Climate Change
Conflict Transformation
Sustainable Transformation
Global Issues
adelphi, UN Environment and the European Union

To date, responses to climate change have failed to address the full range of knock-on effects. Most climate change programmes do not address conflict, while most peacebuilding programmes do not take climate risks into account. As a result, development organizations frequently design separate programmes for climate change adaptation and peacebuilding, sometimes with conflicting objectives. This guidance note supports the development of strategies, policies, and projects that seek to increase resilience by linking climate change adaptation, peacebuilding, and sustainable livelihoods.

The guidance note developed as part of the Climate Change and Security project supports the development and implementation of strategies, policies, and projects that seek to build resilience by linking climate change adaptation, peacebuilding, and sustainable livelihoods. It supports practitioners in the fields of climate adaptation, development, and peace and conflict, as well as decision-makers in national, regional, and local government agencies and donor organisations. The guidance note specifically seeks to support actors working in conflict-affected settings who want to identify climate-fragility risks and devise appropriate strategies and policy responses or develop and implement a project or program. It contains:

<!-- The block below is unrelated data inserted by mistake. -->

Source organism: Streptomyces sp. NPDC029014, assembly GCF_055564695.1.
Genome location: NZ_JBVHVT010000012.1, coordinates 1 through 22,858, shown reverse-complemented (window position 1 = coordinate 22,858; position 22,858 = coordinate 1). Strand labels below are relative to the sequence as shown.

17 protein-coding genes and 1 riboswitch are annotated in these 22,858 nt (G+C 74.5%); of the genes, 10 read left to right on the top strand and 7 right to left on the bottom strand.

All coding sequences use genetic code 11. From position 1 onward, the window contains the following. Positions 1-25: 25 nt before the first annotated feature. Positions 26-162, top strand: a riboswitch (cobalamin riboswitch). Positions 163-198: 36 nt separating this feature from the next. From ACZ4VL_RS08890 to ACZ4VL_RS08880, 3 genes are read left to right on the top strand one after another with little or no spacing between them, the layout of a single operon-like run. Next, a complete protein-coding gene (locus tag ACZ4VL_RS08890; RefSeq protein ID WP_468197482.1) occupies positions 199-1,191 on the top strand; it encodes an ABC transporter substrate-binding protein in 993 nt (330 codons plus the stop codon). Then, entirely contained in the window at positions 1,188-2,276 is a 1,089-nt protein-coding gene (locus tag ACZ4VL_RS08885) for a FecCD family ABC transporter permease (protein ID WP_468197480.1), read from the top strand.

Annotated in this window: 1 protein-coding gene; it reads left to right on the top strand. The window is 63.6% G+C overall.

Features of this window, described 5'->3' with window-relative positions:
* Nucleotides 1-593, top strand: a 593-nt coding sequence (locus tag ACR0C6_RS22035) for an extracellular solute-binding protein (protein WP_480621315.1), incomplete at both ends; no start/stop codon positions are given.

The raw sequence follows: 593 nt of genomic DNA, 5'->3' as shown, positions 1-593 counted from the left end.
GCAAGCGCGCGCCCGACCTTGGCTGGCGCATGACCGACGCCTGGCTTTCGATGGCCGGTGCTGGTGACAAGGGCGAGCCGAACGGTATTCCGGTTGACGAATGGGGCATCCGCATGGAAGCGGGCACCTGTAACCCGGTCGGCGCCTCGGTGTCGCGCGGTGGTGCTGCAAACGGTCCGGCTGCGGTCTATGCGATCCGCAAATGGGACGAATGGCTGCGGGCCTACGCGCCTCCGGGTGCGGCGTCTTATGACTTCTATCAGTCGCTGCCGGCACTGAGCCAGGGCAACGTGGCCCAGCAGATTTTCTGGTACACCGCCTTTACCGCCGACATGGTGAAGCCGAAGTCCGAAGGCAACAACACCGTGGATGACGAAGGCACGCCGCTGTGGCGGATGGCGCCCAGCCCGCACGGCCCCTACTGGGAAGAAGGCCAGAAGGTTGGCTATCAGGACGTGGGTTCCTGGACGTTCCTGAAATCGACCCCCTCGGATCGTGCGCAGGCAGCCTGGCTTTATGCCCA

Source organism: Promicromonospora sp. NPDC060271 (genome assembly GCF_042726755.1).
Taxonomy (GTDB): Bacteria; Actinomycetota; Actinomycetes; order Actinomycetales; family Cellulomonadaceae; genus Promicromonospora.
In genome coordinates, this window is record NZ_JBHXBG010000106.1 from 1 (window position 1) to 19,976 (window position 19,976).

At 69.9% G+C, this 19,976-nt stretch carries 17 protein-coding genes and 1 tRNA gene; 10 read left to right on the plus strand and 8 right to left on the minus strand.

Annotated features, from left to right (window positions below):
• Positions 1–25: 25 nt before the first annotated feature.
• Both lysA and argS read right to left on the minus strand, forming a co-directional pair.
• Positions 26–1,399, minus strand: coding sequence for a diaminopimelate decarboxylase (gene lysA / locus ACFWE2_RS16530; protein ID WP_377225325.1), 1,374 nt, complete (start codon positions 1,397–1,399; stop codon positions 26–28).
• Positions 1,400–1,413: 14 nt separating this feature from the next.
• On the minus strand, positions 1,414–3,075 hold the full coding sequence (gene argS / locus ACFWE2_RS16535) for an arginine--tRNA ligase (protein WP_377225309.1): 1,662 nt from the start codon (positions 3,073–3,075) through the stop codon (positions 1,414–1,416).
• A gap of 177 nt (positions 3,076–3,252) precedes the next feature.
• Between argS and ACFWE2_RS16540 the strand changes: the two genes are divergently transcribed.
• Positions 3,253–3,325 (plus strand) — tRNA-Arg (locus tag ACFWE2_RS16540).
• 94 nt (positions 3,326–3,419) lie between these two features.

• A brief introduction outlines the need for integrated approaches to address climate-fragility risks.
  • Step 1 describes a process to identify climate-fragility risks and to assess the potential for resilience to these risks.
  • Step 2 describes how to translate these assessments into policies and action.

Throughout the note, checklists and guiding questions help readers put these concepts and approaches into action. In addition, a separate monitoring and evaluation (M&E) note provides guidance for measuring the effectiveness of these efforts; and a toolbox lists further reading and additional tools.

Source:
UNEP
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